But the holidays I recall with delight were the two days in spring and fall, when we went to the distant pasture-land, in a neighboring town, may be, to drive thither the young cattle and colts, and to bring them back again. It was a wild and rocky upland where our great pasture was, many miles from home, the road to it running by a brawling river, and up a dashing brookside among great hills. What a day's adventure [Pg 19] it was! It was like a journey to Europe. The night before, I could scarcely sleep for thinking of it, and there was no trouble about getting me up at sunrise that morning. The breakfast was eaten, the luncheon was packed in a large basket, with bottles of root beer and a jug of switchel, which packing I superintended with the greatest interest; and then the cattle were to be collected for the march, and the horses hitched up. Did I shirk any duty? Was I slow? I think not. I was willing to run my legs off after the frisky steers, who seemed to have an idea they were going on a lark, and frolicked about, dashing into all gates, and through all bars except the right ones; and how cheerfully I did yell at them; it was a glorious chance to "holler," and I have never since heard any public speaker on the stump or at camp-meeting who could make more noise. I have often thought it fortunate that the amount of noise in a boy does not increase in proportion to his size; if it did the world could not contain it.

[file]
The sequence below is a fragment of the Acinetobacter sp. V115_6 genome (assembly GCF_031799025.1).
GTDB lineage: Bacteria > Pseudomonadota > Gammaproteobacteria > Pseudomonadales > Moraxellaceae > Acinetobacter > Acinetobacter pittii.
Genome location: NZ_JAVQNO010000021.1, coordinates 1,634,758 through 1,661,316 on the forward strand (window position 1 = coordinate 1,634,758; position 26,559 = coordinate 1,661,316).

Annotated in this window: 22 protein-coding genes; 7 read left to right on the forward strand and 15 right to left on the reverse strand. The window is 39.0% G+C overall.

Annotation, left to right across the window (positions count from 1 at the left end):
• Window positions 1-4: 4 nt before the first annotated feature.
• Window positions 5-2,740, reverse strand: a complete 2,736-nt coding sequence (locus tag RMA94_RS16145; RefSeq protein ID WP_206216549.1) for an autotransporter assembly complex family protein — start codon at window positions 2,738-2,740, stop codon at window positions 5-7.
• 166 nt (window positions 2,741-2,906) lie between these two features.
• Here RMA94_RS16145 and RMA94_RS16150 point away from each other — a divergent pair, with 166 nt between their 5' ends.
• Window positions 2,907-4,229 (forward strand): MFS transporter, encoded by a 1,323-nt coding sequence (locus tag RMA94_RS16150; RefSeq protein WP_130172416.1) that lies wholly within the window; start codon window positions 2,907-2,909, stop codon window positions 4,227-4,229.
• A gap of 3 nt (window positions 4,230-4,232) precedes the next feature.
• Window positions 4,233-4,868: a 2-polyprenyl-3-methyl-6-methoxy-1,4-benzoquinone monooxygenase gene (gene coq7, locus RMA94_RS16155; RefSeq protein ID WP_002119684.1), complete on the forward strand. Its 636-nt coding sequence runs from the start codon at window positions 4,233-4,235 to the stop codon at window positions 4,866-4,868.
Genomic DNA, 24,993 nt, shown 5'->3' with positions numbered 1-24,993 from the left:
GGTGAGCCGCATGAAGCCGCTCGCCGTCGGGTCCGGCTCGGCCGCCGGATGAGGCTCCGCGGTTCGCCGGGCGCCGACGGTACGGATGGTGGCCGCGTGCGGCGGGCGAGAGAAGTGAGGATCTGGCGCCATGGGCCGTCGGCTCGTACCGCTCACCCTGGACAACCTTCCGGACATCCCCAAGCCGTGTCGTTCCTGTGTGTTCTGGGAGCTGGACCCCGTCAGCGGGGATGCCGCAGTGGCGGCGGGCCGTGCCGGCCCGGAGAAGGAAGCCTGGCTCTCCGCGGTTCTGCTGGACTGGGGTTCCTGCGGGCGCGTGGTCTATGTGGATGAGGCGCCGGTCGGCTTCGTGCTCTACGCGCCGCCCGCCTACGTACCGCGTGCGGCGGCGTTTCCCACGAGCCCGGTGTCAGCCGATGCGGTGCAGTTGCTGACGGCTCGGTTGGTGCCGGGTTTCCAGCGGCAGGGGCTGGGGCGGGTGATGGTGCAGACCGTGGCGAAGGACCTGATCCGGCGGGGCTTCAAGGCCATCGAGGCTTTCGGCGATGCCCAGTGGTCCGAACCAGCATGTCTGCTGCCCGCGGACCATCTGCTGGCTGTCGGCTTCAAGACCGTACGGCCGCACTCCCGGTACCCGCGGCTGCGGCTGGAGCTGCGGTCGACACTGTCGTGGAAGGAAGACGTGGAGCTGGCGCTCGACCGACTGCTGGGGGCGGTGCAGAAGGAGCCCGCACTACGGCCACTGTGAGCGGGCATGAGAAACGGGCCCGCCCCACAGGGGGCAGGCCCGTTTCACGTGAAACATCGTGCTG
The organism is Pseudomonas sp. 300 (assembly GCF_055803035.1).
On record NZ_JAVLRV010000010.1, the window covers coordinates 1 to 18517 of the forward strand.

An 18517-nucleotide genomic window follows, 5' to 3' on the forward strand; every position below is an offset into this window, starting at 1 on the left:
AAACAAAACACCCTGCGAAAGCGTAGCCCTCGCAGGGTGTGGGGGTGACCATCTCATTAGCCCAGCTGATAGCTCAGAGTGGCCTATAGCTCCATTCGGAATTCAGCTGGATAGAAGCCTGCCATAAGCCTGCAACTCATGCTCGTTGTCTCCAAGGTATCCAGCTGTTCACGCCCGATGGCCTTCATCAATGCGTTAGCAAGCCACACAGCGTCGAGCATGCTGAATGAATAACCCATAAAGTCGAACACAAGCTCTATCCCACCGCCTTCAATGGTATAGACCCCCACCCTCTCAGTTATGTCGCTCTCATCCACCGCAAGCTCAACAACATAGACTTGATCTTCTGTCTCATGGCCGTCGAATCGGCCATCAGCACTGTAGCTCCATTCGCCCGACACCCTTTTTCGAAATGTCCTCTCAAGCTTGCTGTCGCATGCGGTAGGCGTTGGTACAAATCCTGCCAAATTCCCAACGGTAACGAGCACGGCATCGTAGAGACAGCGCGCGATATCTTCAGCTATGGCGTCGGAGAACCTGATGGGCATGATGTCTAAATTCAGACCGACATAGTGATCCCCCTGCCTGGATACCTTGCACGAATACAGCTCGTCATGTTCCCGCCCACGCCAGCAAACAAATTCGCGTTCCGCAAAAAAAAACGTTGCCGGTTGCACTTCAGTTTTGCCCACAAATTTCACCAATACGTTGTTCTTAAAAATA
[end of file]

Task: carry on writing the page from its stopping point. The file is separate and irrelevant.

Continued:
The whole day was full of excitement [Pg 20] and of freedom. We were away from the farm, which to a boy is one of the best parts of farming; we saw other farms and other people at work; I had the pleasure of marching along, and swinging my whip, past boys whom I knew, who were picking up stones. Every turn of the road, every bend and rapid of the river, the great boulders by the wayside, the watering-troughs, the giant pine that had been struck by lightning, the mysterious covered bridge over the river where it was most swift and rocky and foamy, the chance eagle in the blue sky, the sense of going somewhere,—why, as I recall all these things I feel that even the Prince Imperial, as he used to dash on horseback through the Bois de Boulogne, with fifty mounted hussars clattering at his heels, and crowds of people cheering, could not have been as happy as was I, a boy in short jacket and shorter pantaloons, trudging in the dust that day behind the steers and colts, cracking my black-stock whip.